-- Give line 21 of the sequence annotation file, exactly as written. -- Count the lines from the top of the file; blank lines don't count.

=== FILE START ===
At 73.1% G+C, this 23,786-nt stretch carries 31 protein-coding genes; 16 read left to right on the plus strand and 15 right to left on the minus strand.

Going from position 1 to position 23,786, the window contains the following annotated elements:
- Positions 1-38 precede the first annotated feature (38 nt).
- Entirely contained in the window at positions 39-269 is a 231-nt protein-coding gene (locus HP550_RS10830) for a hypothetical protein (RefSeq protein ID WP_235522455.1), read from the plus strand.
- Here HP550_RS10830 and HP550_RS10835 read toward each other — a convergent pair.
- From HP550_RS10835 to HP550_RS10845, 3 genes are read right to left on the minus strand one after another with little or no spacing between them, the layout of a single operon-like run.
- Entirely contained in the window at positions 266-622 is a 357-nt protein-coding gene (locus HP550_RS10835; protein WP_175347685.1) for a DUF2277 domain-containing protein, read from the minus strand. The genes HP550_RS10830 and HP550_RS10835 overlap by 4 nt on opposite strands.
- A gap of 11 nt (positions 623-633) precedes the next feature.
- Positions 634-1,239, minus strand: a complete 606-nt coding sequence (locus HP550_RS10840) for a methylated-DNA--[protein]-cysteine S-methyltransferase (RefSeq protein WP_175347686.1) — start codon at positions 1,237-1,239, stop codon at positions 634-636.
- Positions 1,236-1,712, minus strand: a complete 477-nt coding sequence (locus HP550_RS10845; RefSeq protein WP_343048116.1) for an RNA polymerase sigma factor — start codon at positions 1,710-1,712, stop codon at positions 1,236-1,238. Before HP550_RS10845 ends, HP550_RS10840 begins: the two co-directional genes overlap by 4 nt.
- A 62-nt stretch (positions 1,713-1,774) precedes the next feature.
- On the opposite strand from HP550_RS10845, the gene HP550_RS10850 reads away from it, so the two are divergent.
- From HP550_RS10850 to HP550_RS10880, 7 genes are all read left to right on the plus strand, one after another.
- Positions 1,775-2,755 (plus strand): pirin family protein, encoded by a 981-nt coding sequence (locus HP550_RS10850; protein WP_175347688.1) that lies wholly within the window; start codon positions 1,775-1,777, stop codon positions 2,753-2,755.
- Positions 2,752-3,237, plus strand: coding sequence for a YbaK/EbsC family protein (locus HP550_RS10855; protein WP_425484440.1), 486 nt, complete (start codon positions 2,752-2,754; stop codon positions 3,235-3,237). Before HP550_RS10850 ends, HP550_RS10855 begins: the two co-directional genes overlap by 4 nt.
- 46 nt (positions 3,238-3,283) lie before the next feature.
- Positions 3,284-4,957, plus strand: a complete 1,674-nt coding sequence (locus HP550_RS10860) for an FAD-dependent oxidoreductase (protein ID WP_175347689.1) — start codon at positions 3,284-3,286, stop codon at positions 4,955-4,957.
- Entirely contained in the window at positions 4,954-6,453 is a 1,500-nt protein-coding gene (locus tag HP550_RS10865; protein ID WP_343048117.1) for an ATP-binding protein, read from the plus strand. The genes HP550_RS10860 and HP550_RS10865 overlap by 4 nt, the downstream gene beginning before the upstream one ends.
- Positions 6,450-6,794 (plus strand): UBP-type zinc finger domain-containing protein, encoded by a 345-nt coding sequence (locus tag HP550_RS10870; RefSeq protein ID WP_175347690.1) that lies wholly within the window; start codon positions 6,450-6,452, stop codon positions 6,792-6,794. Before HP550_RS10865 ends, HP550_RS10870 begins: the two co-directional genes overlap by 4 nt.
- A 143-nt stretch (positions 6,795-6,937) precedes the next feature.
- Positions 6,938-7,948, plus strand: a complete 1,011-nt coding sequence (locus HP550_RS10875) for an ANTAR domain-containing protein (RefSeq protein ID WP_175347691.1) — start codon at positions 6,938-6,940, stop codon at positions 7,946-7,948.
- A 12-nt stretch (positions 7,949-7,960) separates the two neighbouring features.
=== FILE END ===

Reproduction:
- Positions 6,938-7,948, plus strand: a complete 1,011-nt coding sequence (locus HP550_RS10875) for an ANTAR domain-containing protein (RefSeq protein ID WP_175347691.1) — start codon at positions 6,938-6,940, stop codon at positions 7,946-7,948.